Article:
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Environmental Overkill

If one believes what passes for science these days, the world is about to end. The globe is warming, ozone is disappearing, smog is expanding, forests are shrinking, species are dying, and carcinogens are spreading. What were once thought to be good--population growth and technological advance--are actually bad. Without radical change, it is said, the environment and mankind are doomed.

Sadly, this is what Vice President Gore, Environmental Protection Agency head Carol Browner, a host of congressmen and senators, and much of the media establishment believe. As a result, federal policy is becoming increasingly costly and draconian making Americans both poorer and less free. This course might arguably be worth it if the result would be to save us from otherwise certain destruction.

But, as Dixy Lee Ray, the former governor of Washington, and Lou Guzzo, newspaper columnist and editor, document, we face no crisis, and the problems that are present can be solved with far less expensive and intrusive approaches than those which come out of Washington today.

The premise of Environmental Overkill is simple common sense: “we believe that problems should be proved to be real before we lavish money on them. And we believe that it's important to demonstrate that a proposed solution is appropriate, practical, and affordable” write Ray and Guzzo.

The problems of 'environmental overkill' were well encapsulated by the 1992 Rio Summit, the well-publicized but ideologically biased U.N. environmental conference. Ray and Guzzo began their book by looking at what was really a global fraud, with U.N. control over the activities of the industrialized West and massive wealth transfers to poorer states, rather than global environmental protection, as the prime goals. Indeed, little concern was evinced about the actual facts regarding the extent and causes of global environmental degradation. Alas, write Ray and Guzzo, “by every measure the conference represented a single victory for the foes of scientific progress, knowledge, and economic development.”

With Rio as their backdrop, the authors move on to a variety of alleged “crises” that are supposedly threatening to overwhelm us. What they find is that the Rio mentality--yelling “the sky is falling” in order to advance a collectivist, redistributionist political agenda--permeates the environmental debate. Genuine evidence is all too often ignored as ideologues shape policy.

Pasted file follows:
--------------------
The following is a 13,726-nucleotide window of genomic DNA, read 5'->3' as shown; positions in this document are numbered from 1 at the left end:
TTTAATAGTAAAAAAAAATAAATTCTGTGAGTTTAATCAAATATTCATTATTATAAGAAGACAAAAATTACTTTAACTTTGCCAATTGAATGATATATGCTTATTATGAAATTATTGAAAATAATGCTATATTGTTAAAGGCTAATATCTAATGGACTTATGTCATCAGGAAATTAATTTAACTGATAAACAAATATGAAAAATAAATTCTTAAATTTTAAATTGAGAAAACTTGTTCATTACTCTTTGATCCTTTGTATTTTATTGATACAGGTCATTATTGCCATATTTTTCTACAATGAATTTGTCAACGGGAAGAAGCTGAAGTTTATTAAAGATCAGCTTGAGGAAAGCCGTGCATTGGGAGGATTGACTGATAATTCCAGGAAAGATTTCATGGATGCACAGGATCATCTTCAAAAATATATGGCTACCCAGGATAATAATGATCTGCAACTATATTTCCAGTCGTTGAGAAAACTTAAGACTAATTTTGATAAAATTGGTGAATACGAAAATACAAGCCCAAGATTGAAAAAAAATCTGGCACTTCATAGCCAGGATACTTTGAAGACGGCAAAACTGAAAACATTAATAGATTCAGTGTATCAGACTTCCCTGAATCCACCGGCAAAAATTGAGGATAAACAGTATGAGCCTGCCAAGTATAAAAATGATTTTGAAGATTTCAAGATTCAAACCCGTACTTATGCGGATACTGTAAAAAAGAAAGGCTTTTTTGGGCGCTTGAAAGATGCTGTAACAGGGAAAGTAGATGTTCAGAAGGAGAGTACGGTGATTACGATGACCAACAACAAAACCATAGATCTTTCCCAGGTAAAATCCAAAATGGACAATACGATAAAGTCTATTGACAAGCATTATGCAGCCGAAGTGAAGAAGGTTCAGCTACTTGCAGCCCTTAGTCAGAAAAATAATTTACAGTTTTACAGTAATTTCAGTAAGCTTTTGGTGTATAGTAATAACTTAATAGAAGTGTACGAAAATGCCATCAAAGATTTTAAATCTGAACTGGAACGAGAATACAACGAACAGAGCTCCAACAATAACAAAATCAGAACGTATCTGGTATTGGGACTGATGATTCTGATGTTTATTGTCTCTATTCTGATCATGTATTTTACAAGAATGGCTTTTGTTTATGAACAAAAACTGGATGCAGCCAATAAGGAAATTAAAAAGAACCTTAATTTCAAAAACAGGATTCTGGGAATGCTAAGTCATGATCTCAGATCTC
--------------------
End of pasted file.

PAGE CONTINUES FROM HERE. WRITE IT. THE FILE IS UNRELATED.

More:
Global warming, a major issue at the Rio Summit, is one of the most important examples. The claim is that growing CO2 emissions are causing temperatures to rise on the earth, with the eventual result of melting ice caps, flooding coasts, expanding deserts, and so on. In fact, report Ray and Guzzo, the majority of atmospheric scientists doubt the theory and past climatic changes suggest that the scary models are grossly inaccurate: there has, for instance, been little warming over the last century, and virtually none since 1940, when CO2 emissions began to increase dramatically.

To the contrary, temperatures actually dropped from 1940 to the 1980s. Barely fifteen years ago some environmental popularists were predicting a new ice age. And in another fifteen years that may again become the professional environmentalists' cause.

We see much the same phenomena regarding other apocalyptic scare mongering. Ozone depletion is a much-distorted issue. The alleged danger of a shrinking ozone layer, supposedly caused by CFCs used in refrigeration and air conditioning, is increased exposure to UV radiation.

Yet during the 1980s, at a time when ozone was supposedly being destroyed, UV radiation levels actually fell. Report Ray and Guzzo: “According to scientists from the National Oceanic and Atmospheric Administration (NOAA), the University of Colorado, and the National Center for Atmospheric Research, the amount of ultraviolet radiation reaching the earth has, in some urban areas, decreased by 5 to 18 percent.” This fact, however, has had no effect on the behavior of the U.S. government, which in 1992 accelerated the planned phase out of CFCs.

Much the same story occurs elsewhere--toxic wastes, asbestos, acid rain, and electro-magnetic fields, to name a few. These and other issues are driven by politics, not facts, with ideologues attempting to scare the public in order to achieve broader objectives of reordering society and mulcting taxpayers. Some of these issues have theological as well as practical objectives.

Consider the assault on population growth, now led by the Clinton Administration, which is again going to fund international population control groups that have supported abortion and coercive birth control policies. “Sometime in the future, when the accomplishments of the 20th century are recorded for posterity, it may finally be acknowledged that our greatest achievement by far has been the introduction of high-tech, high-yield agriculture,” contend Ray and Guzzo.

Yet to the followers of Paul Ehrlich--the Stanford biologist who erroneously predicted hundreds of millions of famine deaths during the 1970s but continues to make new, equally apocalyptic, forecasts--such unambiguous good news is actually bad news. For they want fewer people as a matter of principle; thus, technological advances that allow more people to prosper are by definition bad.

Ray and Guzzo have performed a public service by penning Environmental Overkill. The book is not original--indeed, the authors rely a bit too heavily on articles and reports by others--but it is accessible to the layman and an easy read for even those whose eyes usually glaze over at the mere mention of “public policy.” At a time with a certified environmental apocalyptic as vice president, Environmental Overkill deserves the widest audience possible.